Reader, AALBC shares a continually updated list of soon to be published books that are worthy of note. Currently, there are over 100 new titles on our list. The books are from established authors and exciting new ones. Check out of list of upcoming books and our list of recently published books.
The Coretta Scott King Book Awards are given annually to outstanding African American authors and illustrators of books for children and young adults that demonstrate an appreciation of African American culture and universal human values. This year the Award celebrates its 50th anniversary. Ten books were honored this year and over 300 books have been honored since 1970. Check this year’s honorees, and all the others since the Award’s inception ▶
It is also the 50th anniversary of the NAACP Image Awards. 40 terrific books were nominated for an award on February 13th. Several of these books are AALBC Bestsellers! The awards will be presented on March 30, 2019. Check out all 40 titles ▶
Poetry helps expand the way a child interprets the world. These 69 books were all hand picked for our children’s benefit, but adults will enjoy them too.
Mickelbury’s stories chronicle the lives of black Americans, from an elderly woman at a Black Lives Matter rally to a family caught in the heart of Detroit’s 12th Street Riots in 1967. Women anchor many of the stories as they battle against racism, rumors, insinuations, and sexism. Still, the women in these stories take great pains to create and retain their own dignity, whether that means killing a man or saving one. (more ▶).
An AALBC Book Club Selection February 2019
What was refreshingly abundant in Walter Mosley’s Charcoal Joe was Black male characters. From strong Black men to Black men seeking guidance, the reader witnessed Black males characters craving out space in a hostile environment.
Mosley’s Black men did not merely exist; they prospered despite societal denials, systemic racism, and ostracism. The characters were keenly aware of the obstacles, and they knew how the oppressive society they lived in viewed them. However, the Black men in Charcoal Joe refused to accept and internalize the demeaning view of the society they operated in (more ▶).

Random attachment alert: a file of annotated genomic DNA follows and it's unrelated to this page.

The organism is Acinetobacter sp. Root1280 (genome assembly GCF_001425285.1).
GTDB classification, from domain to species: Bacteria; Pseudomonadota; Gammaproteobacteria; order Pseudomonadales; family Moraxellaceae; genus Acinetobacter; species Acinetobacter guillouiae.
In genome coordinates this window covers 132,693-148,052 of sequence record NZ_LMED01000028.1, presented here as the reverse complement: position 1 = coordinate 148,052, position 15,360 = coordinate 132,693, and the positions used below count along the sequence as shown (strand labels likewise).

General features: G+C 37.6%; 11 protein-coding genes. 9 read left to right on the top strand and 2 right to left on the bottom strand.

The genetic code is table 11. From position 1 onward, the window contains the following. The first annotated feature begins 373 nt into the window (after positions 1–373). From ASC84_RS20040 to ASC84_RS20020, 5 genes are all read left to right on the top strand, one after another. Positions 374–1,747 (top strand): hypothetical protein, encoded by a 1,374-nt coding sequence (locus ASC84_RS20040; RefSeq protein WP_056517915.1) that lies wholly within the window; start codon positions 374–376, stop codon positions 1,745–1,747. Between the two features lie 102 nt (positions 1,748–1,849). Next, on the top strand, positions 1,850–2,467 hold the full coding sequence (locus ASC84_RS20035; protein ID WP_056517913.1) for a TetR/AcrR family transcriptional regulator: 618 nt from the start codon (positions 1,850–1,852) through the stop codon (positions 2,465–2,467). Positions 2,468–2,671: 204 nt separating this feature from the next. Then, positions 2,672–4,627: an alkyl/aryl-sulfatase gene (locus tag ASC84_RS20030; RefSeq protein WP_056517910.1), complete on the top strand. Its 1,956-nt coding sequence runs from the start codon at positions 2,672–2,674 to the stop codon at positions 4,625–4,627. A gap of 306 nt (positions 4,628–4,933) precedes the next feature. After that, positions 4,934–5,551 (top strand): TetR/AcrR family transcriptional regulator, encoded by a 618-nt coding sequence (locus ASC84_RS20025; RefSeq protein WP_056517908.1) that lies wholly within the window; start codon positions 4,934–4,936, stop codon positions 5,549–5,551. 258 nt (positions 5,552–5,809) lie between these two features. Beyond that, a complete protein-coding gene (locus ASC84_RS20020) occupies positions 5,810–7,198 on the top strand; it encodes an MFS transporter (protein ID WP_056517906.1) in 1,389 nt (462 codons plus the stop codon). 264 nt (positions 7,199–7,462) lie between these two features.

Rutledge’s ASCLEPIUS reimagines the old medical thriller, away from the predictable Michael Crichton format. The evil government official with a vicious assassin willing to root out all competition. Some of the characters are very familiar, like old bedroom slippers, but his willingness to experiment with, and skill in, suspense makes this book reader worthy. It’s a satisfying effort (more ▶).
Ferris Shelton’s debut novel, Seven Full Days, is a cautionary tale of white racism, corporate burnout, and powerful identity issues. He crafts a black man, Jason Scott, chasing the American Dream at full tilt, discarding his self-pride and manhood. Sure, it seems the Atlanta businessman possesses all of the trappings of success: a loving wife, great home, and a prosperous career. However, the optics of living the high life are not what they seem. There are cracks in the perfect facade that appear to be growing, spreading from the base upward (more ▶).
These 32 websites are dedicated to Black books. There used to be many more sites of this type with different sensibilities and focus. They all contributed to a greater diversity of coverage of Black books. This diversity is rapidly disappearing, so visit one or two of these site and patronize them. If we don’t only Amazon, on the World Wide Web, will control which Black books are highlighted, and therefore deemed important. ▶
Our discussion forums have been active since 1998 and are open to everyone. What you read is not algorithmically determined to keep you engaged in a filter bubble of similar ideas, but will expose you to different ideas. Our recent conversations include:
Black Women Are Beautiful Naturally
Black women are beautiful by default. It is a wonder why black women feel compelled to wear weave and wigs to cover up their natural beauty. But I can't scold them for their behavior as I realize this is a self esteem issue that's pretty obvious across the board. Black man have insecurities when it comes to who they are as well. NubianFellow
Steve Harvey, Monique & the Netflix Controversy
What's left unsaid is that Monique is not exceptionally talented or funny. Yes, she won an Oscar which didn't really call for her to do anything but play herself. She hasn't got enough star power to command what she thinks she deserves. IMO. Cynique
Join in the conversation or start a new one.
You’ll also discover our; online book club; our #readingblack club, which provides a platform for readers and writers to share ideas; a variety of Blogs; and much more.
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Founder & Webmaster, AALBC.com
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★ AALBC.com eNewsletter February 16, 2019 - Issue #267